There are moments that change our lives forever. In 2015, I was newly married and working in a church ministry. It was my first salaried job and I was full of zeal for the future. Less than a year later, we had been rejected and abandoned by that same community. My goal is never to lay their transgressions bare when sharing my story; it is between them and God. But as a result of this jagged fork in the journey, my life began to spiral into some of the darkest moments of my life. It took almost five years to fully recover from the devastation.
While I would not willingly want to experience anything like that ever again, these moments are vital in our lives in order to grow. This heavy blow left me with a loss of identity, motivation, and purpose. Through counseling, getting reconnected to healthy community, and establishing healthy rhythms, I am now a happier, healthier, and whole person. As I look back, I realize while some of these symptoms were from major trauma, some of these were unhealthy habits revealed under extreme pressure.
Creatives often express going through volatile seasons where the level their work, or lack thereof, does not match the level of their passion. In extreme cases, such as mine, passion goes extinct. There is a difference between a creative block and a total creative shutdown. What do we do when our trauma seems to snuff out our creative spark? Can we establish healthy rhythms that can withstand difficult seasons and still allow us to flourish? How do we begin to find practical ways to fan the flame of passion for our dreams? We must begin to see that our mind, body, and soul are all intertwined. When one suffers, they all suffer. We must begin to see that our creativity and passion are linked to the level of our wholeness.
This is the journey I have been on over the past five years. Only recently have I been able to put words to my experiences. There is no time table for grief; I am not suggesting you should be moving along faster than you are. I believe that had I developed some of these healthy rhythms and mindsets earlier on, I would have flourished in spite of my circumstances instead of being overshadowed by them. To describe my journey would take many books. This post is just an overview to help determine if this online space would be useful to you. I am going to lay out the symptoms of my experience, the root of loss of identity, the overarching moments that brought me through to freedom, and a major perspective shift that is helping me live in confidence.
Phase One: The Syphoned Spirit
Burnout. If you consider yourself a creative, then you are well aware of this nasty little guy. When I sat down to engage in my art form, the creative flow of ideas seemed to have been snuffed out. This was more than a creative block. My creative spirit felt as though it had been syphoned by some unknown force. After a grueling battle to muster up enough creative energy I would eventually give up, feeling utterly defeated. My scariest moment occurred when I realized I had no joy in the things that used to light up my soul. I didn’t have dreams anymore. I didn’t have any ideas. Scrolling through social media gave me knots in my stomach because everyone else seemed to be loaded with ideas and motivation while I soothed my aching heart with another Netflix binge. I felt truly dead inside: no passion, no creative spark, no motivation, no desire.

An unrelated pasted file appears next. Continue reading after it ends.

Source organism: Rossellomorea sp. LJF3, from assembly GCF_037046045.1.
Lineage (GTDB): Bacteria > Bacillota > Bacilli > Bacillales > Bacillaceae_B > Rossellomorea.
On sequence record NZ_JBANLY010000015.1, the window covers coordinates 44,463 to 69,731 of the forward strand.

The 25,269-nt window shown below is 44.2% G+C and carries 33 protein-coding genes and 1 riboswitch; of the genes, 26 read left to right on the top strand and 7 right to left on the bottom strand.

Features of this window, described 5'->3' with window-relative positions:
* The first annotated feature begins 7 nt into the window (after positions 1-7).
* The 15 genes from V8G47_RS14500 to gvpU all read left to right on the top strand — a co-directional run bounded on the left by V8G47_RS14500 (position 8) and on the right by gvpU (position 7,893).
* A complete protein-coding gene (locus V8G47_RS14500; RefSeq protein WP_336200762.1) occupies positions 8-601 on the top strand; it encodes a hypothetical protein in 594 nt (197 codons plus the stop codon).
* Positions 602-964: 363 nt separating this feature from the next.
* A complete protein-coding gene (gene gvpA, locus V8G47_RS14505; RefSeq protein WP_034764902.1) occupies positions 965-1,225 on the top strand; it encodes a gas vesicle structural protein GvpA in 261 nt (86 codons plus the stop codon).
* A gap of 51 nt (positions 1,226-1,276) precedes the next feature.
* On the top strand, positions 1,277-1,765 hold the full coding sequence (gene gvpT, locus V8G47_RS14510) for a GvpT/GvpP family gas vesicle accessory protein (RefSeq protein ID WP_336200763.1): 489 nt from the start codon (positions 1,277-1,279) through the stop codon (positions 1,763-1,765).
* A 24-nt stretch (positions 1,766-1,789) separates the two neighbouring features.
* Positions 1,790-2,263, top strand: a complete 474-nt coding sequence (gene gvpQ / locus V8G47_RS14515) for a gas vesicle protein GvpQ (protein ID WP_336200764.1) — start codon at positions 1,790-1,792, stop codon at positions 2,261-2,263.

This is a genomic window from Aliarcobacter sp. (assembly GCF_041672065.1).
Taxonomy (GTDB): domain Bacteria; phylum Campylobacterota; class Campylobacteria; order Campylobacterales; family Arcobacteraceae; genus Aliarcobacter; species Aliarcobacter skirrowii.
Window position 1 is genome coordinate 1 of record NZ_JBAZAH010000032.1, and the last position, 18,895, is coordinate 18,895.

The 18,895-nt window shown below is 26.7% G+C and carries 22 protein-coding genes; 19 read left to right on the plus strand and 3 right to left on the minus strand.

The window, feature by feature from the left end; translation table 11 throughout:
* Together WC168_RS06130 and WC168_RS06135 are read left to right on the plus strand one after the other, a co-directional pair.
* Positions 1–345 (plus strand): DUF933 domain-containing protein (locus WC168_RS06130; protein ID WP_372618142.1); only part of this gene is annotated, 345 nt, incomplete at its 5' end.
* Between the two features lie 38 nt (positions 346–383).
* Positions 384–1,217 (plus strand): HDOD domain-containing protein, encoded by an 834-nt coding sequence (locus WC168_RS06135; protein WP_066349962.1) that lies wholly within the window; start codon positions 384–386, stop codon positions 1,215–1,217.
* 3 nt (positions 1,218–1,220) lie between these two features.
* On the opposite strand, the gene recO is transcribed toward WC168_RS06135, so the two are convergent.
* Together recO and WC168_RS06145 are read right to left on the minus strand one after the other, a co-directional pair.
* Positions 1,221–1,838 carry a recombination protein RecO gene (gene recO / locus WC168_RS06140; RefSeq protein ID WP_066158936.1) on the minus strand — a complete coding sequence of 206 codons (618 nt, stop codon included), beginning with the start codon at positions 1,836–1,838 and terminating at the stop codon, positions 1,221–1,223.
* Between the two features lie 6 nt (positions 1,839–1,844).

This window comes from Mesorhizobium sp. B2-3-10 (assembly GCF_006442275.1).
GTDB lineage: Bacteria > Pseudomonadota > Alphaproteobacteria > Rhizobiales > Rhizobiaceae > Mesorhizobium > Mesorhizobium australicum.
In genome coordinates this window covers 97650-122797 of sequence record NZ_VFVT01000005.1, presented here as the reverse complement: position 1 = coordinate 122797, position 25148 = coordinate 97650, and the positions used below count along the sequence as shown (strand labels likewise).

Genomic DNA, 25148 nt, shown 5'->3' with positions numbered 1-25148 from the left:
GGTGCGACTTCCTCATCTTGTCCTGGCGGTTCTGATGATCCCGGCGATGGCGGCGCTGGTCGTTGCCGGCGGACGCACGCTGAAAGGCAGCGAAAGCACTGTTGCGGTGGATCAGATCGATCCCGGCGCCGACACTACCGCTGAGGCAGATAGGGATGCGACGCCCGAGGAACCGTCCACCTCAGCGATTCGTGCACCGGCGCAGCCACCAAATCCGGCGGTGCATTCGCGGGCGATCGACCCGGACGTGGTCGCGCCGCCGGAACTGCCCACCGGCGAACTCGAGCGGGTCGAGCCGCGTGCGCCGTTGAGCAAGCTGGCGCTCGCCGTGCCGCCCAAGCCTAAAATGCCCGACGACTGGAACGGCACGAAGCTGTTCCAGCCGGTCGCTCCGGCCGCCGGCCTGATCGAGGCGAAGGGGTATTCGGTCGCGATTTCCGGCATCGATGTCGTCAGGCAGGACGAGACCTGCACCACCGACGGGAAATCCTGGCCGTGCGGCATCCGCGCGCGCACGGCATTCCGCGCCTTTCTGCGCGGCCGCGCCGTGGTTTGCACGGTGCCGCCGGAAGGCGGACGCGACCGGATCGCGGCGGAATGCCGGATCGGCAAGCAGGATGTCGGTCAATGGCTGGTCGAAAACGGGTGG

Phase Two: The Wonder Twins
But let’s not forget about the wonder twins Anxiety and Depression. These two seem to travel hand in hand and enable each other to do unspeakable damage on a persons mind, body, and soul. While they are different from each other, they often orbit around each other and take turns creating vicious internal turmoil. There were times I could barely get out of bed in the morning without an overwhelming feeling of dread and purposelessness. Then there were those special times when my mind was so wrought with fear that I could barely make it through the day without falling to pieces at the drop of a hat. When I was exhausted from a bout of anxiety, depression would quickly swoop in until the whole cycle started over and over again. I felt completely crushed by the weight of it all: overtired, mentally overworked, overcome by fear, overcome by life.
Phase Three: The Cycle of Shame
In those rare moments of energy bursts, I would throw myself into various projects just so I would feel like I was doing something productive. Since my primary artistic passions were on lockdown thanks to burnout, I shifted into other pursuits that had some artistic appeal. I tried my hand at photography, graphic design, virtual assistance, social media management, and more. Little did I know it was a bandaid on a wound that needed surgery. I was creative enough to get away with being pretty good at a number of different artistic pursuits but not passionate enough to keep the motivational flame glowing. I would throw in the towel just as quickly as I had begun. Before long I was beginning yet another project to alleviate the pain of embarrassment from the previous. This cycle continued for years as I ran away from the things that I was truly gifted for. I was working from a place of shame; shame from the loss of creativity, shame from struggling with anxiety and depression, shame from cycling through endless projects with no real purpose.